Women’s bodies are a battleground on all fronts, not just reproductive.
Jennifer Brea is the founder of #MEAction, a patients-rights platform for those who suffer from Myalgic Encephalomyelitis, and I’m proud to serve on the board. The disease is more commonly known as Chronic Fatigue Syndrome, and it predominantly affects women. Many patients are diagnosed with a modern-day form of hysteria. Did you even know that was still a thing? “You’re a Harvard PhD student who can no longer write her own name? Perhaps you have the vapors.”
Please plug in your headphones and listen to Jen’s talk. I can’t stop thinking about it.
Do you have a carry-on suitcase you love? I’ve spent hours researching the perfect bag: reading posts by seasoned travelers, watching You Tube videos about luggage, obsessing over the latest collaboration. Nothing ever seems just right for me.
So here’s the plan I’ve settled on as a frequent traveler and educated consumer:
Buy a bag with a single compartment.
It doesn’t have to charge your phone, or have a locking compartment for your valuables, or a place for your suit. Find a carry-on sized suitcase on sale, and then check for:
– Zippers with sturdy pulls that slide easily,
– Wheels that seem sturdy and roll smoothly.
– Handles or something baggage handlers can grab quickly on three sides.
And then buy the sucker. What makes the bag useful is how you pack it. Buying internal compartments separately, and assuming you’ll need to replace the exterior bag every few years, makes good sense.
Here’s how I subdivide a typical carryon:
– Two large packing cubes filled with rolled clothing. We have a different color set for each family member.
– One small packing cube for underwear, socks, PJs, and accessories like scarves.
– A rectangular dopp kitt.
– Shoe bags for my shoes (or you can put disposable shower caps over them)
I also pack three empty bags:
– A checkable duffle for purchases.
– A large mesh laundry bag for dirty clothes.
– A small mesh lingerie bag for packing wet swimsuits.
– A nylon travel purse.
If you buy an inexpensive, but sturdy bag, you won’t mind when it inevitably gets stained or scuffed because you were forced to gate check. You won’t be furious when you have to get wheels or zippers replaced because you paid too much to have the bag break so easily. You won’t suffer buyer’s remorse because one of the pockets isn’t the perfect size for your niche use. And you won’t attract attention to your blingy bag when ne’erdowells are looking on.
Buy a cheap, basic bag, and let each scuff feel as good as a passport stamp.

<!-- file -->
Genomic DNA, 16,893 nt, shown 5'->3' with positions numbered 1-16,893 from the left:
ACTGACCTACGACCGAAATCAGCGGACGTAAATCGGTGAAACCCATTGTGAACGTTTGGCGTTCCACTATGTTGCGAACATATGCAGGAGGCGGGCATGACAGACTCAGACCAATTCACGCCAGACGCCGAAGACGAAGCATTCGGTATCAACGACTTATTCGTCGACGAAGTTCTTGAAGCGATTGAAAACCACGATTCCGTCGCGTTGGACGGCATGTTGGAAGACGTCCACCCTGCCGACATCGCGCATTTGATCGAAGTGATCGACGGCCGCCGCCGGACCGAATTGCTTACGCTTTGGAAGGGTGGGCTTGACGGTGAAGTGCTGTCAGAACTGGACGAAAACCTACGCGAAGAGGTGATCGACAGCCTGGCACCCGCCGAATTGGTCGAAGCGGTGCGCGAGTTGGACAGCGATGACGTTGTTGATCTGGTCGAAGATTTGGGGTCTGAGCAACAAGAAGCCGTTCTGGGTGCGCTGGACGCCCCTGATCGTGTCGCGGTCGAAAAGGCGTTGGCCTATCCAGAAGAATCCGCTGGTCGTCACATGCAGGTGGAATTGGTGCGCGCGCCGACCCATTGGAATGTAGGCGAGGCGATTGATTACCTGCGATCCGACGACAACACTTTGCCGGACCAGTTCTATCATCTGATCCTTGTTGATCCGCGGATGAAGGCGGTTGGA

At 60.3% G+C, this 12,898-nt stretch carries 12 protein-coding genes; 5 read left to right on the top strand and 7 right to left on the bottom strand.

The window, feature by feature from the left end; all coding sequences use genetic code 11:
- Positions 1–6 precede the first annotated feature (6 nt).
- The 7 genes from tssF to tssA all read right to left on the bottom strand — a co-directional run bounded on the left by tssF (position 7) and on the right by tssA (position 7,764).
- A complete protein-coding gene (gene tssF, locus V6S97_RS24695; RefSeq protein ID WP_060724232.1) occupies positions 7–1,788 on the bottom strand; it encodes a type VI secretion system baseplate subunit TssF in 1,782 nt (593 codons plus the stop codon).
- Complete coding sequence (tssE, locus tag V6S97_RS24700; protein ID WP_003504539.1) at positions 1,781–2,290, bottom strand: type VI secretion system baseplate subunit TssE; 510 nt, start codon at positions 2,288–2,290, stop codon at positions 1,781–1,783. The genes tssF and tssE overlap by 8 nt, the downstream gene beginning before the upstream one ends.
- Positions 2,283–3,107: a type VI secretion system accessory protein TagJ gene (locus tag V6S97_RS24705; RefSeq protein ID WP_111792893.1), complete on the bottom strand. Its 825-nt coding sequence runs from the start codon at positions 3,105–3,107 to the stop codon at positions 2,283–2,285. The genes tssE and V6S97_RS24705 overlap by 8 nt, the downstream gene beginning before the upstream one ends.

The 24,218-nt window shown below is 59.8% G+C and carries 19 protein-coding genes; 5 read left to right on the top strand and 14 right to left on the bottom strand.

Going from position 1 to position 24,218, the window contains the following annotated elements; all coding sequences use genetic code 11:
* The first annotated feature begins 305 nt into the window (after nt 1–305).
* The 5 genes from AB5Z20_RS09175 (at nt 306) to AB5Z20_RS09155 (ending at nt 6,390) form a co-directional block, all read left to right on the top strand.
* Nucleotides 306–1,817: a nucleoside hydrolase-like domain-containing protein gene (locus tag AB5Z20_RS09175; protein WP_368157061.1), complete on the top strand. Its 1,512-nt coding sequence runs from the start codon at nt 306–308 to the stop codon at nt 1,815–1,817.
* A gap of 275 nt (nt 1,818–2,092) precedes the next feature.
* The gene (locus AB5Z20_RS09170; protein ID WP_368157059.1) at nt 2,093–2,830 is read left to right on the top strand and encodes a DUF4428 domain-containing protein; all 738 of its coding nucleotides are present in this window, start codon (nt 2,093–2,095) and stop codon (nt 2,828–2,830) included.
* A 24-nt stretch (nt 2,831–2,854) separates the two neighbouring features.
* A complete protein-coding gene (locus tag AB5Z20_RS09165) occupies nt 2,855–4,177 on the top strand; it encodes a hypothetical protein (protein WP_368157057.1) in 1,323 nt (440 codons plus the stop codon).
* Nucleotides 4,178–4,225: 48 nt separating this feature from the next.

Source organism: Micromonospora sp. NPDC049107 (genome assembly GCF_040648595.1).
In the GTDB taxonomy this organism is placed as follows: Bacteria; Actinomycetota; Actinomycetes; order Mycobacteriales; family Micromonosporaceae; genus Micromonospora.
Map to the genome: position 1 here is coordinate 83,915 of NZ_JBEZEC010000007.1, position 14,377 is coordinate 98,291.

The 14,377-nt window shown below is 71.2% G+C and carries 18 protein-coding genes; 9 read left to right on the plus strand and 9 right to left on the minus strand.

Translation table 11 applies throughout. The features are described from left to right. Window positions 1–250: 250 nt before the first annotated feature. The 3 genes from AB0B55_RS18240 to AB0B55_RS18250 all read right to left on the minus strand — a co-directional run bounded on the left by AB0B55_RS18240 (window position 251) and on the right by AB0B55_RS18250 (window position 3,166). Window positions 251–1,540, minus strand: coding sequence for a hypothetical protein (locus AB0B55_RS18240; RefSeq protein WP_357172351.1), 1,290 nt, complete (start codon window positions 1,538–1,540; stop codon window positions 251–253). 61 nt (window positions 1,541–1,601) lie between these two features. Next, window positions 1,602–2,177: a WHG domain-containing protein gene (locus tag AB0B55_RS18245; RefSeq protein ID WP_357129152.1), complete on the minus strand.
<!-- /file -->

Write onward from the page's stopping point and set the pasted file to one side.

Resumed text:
Art World pettiness is so labor intensive. Artists don’t just talk shit to shame you, they spend a year or two creating something that shames you.
Case in point: A few years ago, Artist Anish Kapoor went a little Sméagol and secured exclusive rights to a pigment dubbed Vantablack. It’s said to be the “blackest black” material available, and it’s his, aaaaall his.
This provoked Artist Stuart Semple, who responded by creating this:
It’s called Pinkest Pink, and you can have some for about five bucks. That is, unless you’re Anish Kapoor. Semple’s shop prohibits procurement by Kapoor or an agent thereof.
The pink pigment sold out almost immediately, and while he was manufacturing more, Semple also developed Diamond Dust.
It’s the glitteriest glitter known to man. Or rather, known to all but that one man.
This long weekend is a friend’s murder-mystery birthday party where I’m a trashy nogoodnik* and Brad is a trumpet player. Later, we’re attending a birthday where the host wants us to bring items to help compile care packages for people in need. Isn’t that nice? I think so too. Also a trip to the zoo, meeting a friend’s new beau in wine country, and so much laundry. So very much. Some nice links I saved for you:
The best podcast of all is My Favorite Murder. Do you listen to this? It’s not for everyone, but it’s probably for you, because you’re here reading this website so we sometimes like the same stuff. Bonus, the hosts are two ladies! Muuuuuuurdeeeeerr.
Dear person adding monsters to thrift store paintings, let’s hang out.
Did I ever make you listen to young Adele singing Sam Cooke? Do it! Or do it again! Gah. So good.
What are these flowers?! And when can I get them at Trader Joes? The world is ripe with crazy stuff that only rich people can access, until they figure out how to make the things more portable. Bring to me the monster mums, Economy.
Oh Happy Day did a sound reference post on how to hang party decorations. Useful.
*Note to entrepreneurs: trashynogoodnik.com is available. I’m as surprised as you.
I’m joining in Pip’s tradition of taking stock this month, and she has a blank list you can copy over if you want to join too.
Making : A New Year’s garland with tinsel tassel and champagne corks from celebrations in my life. All the corks were in a box with tags on them and it was starting to be less “celebration collection!” and more “why do you have this box of trash?”